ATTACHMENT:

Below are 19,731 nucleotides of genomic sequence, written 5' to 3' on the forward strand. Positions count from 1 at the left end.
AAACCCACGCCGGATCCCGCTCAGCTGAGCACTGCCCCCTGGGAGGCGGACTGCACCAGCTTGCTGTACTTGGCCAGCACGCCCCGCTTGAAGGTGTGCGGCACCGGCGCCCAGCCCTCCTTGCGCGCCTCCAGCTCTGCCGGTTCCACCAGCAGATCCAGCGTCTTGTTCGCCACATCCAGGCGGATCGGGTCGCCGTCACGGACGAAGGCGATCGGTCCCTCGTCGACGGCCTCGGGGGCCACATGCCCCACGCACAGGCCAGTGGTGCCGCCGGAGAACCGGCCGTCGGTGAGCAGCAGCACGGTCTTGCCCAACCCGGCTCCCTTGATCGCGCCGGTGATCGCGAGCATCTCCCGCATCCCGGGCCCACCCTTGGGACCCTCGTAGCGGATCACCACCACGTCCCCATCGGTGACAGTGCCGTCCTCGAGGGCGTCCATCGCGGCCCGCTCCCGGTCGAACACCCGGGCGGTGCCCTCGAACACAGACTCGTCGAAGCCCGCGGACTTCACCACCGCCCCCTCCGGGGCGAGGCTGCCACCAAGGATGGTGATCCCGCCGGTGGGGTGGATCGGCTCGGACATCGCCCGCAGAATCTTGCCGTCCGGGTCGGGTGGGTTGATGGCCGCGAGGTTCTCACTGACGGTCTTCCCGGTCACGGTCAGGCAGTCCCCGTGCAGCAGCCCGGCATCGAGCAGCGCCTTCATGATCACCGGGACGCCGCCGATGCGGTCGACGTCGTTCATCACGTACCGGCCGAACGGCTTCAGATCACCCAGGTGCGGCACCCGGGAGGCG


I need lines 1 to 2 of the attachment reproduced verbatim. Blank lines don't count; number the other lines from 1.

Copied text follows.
Below are 19,731 nucleotides of genomic sequence, written 5' to 3' on the forward strand. Positions count from 1 at the left end.
AAACCCACGCCGGATCCCGCTCAGCTGAGCACTGCCCCCTGGGAGGCGGACTGCACCAGCTTGCTGTACTTGGCCAGCACGCCCCGCTTGAAGGTGTGCGGCACCGGCGCCCAGCCCTCCTTGCGCGCCTCCAGCTCTGCCGGTTCCACCAGCAGATCCAGCGTCTTGTTCGCCACATCCAGGCGGATCGGGTCGCCGTCACGGACGAAGGCGATCGGTCCCTCGTCGACGGCCTCGGGGGCCACATGCCCCACGCACAGGCCAGTGGTGCCGCCGGAGAACCGGCCGTCGGTGAGCAGCAGCACGGTCTTGCCCAACCCGGCTCCCTTGATCGCGCCGGTGATCGCGAGCATCTCCCGCATCCCGGGCCCACCCTTGGGACCCTCGTAGCGGATCACCACCACGTCCCCATCGGTGACAGTGCCGTCCTCGAGGGCGTCCATCGCGGCCCGCTCCCGGTCGAACACCCGGGCGGTGCCCTCGAACACAGACTCGTCGAAGCCCGCGGACTTCACCACCGCCCCCTCCGGGGCGAGGCTGCCACCAAGGATGGTGATCCCGCCGGTGGGGTGGATCGGCTCGGACATCGCCCGCAGAATCTTGCCGTCCGGGTCGGGTGGGTTGATGGCCGCGAGGTTCTCACTGACGGTCTTCCCGGTCACGGTCAGGCAGTCCCCGTGCAGCAGCCCGGCATCGAGCAGCGCCTTCATGATCACCGGGACGCCGCCGATGCGGTCGACGTCGTTCATCACGTACCGGCCGAACGGCTTCAGATCACCCAGGTGCGGCACCCGGGAGGCG